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" /> Voice Out Digital Extreme Drought in Southern Africa Leaves Millions Hungry | Voice Out Digital
Published On: Mon, Apr 1st, 2024

Extreme Drought in Southern Africa Leaves Millions Hungry

USAID’s Famine Early Warning System has said that with this year’s harvest there are overlapping crises of extreme weather in eastern and southern Africa, and other neighboring countries like zimbabwe, southern Malawi, Mozambique and Madagascar won’t be able to feed themselves well into 2025, and has estimated that 20 million people would require food relief in southern Africa in the first few months of 2024.

UNICEF said in southern Africa, an estimated 9 million people, half of them children, need help in Malawi. More than 6 million in Zambia, 3 million of them children, are impacted by the drought, that’s nearly half of Malawi’s population and 30% of Zambia’s.

The United Nations Children’s Fund says there are overlapping crises of extreme weather in eastern and southern Africa, with both regions lurching between storms and floods and heat and drought in the past year.

 UNICEF’s Regional Director Eva Kadilli said “Distressingly, extreme weather is expected to be the norm in eastern and southern Africa in the years to come,” adding that while human-made climate change has spurred more erratic weather globally, there is something else parching southern Africa this year’’ She said.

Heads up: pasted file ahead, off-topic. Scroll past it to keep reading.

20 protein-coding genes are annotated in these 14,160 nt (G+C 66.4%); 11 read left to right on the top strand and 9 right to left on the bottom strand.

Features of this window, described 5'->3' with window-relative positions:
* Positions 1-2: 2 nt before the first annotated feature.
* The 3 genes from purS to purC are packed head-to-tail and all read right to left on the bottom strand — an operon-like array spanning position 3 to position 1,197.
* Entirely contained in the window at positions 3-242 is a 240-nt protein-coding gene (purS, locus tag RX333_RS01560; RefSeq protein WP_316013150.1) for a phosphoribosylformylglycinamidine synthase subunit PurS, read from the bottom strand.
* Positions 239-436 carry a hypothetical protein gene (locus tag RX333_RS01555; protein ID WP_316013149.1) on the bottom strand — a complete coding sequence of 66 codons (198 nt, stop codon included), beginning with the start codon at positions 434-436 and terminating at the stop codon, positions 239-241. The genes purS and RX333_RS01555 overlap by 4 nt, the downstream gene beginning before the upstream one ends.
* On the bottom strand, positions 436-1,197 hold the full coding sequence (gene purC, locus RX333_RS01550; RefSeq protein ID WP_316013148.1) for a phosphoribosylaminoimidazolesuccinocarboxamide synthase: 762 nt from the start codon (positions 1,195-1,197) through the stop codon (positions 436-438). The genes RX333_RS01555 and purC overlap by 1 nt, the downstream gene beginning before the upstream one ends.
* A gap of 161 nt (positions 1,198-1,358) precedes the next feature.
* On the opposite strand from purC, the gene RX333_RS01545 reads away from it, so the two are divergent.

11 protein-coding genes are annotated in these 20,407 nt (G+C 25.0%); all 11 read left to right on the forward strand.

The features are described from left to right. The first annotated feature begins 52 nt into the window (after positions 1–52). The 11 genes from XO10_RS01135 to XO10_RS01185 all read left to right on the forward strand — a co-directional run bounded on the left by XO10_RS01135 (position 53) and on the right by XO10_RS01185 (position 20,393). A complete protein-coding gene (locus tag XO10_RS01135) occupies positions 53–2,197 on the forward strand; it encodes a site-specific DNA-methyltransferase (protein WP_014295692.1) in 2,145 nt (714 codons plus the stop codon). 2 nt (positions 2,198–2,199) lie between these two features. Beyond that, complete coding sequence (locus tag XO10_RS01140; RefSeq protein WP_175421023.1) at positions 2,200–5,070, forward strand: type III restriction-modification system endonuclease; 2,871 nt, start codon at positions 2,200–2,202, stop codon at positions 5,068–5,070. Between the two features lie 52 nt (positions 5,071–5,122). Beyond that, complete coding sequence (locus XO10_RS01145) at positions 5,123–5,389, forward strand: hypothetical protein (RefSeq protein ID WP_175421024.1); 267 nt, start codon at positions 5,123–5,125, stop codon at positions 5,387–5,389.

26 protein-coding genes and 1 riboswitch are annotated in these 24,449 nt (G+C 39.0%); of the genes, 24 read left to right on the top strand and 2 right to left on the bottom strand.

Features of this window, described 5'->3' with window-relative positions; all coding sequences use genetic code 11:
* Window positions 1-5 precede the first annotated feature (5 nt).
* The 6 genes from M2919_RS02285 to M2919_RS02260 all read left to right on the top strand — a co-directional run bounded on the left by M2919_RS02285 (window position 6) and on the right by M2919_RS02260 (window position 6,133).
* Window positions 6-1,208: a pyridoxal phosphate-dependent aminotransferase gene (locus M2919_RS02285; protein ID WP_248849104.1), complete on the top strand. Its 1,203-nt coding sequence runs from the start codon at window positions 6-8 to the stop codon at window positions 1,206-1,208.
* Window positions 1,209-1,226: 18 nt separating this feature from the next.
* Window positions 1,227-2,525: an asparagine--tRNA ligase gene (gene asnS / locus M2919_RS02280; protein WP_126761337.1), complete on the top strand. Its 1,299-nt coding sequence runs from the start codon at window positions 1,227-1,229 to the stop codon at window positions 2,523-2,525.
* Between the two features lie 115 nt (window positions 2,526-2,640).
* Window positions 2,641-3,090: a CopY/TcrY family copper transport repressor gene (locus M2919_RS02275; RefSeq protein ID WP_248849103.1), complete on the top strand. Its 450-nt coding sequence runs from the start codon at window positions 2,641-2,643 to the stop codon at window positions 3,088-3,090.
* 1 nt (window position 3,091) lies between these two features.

El Niño, the naturally occurring climatic phenomenon that warms parts of the Pacific Ocean every two to seven years, has varied effects on the world’s weather. In southern Africa, it means below-average rainfall, sometimes drought, and is being blamed for the current situation.

It is said that the impact is more severe for those in Mangwe, where it’s notoriously arid. People grow the cereal grain sorghum and pearl millet, crops that are drought resistant and offer a chance at harvests, but even they failed to withstand the conditions this year.

 The World Food Programme’s Country Director for Zimbabwe Francesca Erdelmann said that last year’s harvest was bad, but this season is even worse. “This is not a normal circumstance,” she said.

A 77-year-old traditional leader in Mangwe Joseph Nleya, said he doesn’t remember it being this hot, this dry, this desperate. “Dams have no water, riverbeds are dry and boreholes are few. We were relying on wild fruits, but they have also dried up, people are illegally crossing into Botswana to search for food and “hunger is turning otherwise hard-working people into criminals,” he said.

Zambian President Hakainde Hichilema since then has said that 1 million of the 2.2 million hectares of his country’s staple corn crop have been destroyed. Malawian President Lazarus Chakwera has appealed for $200 million in humanitarian assistance.

The WFP’s Erdelmann highlighted that the 2.7 million struggling in rural Zimbabwe is not even the full picture. A nationwide crop assessment is underway and authorities are dreading the results, with the number needing help likely to skyrocket.

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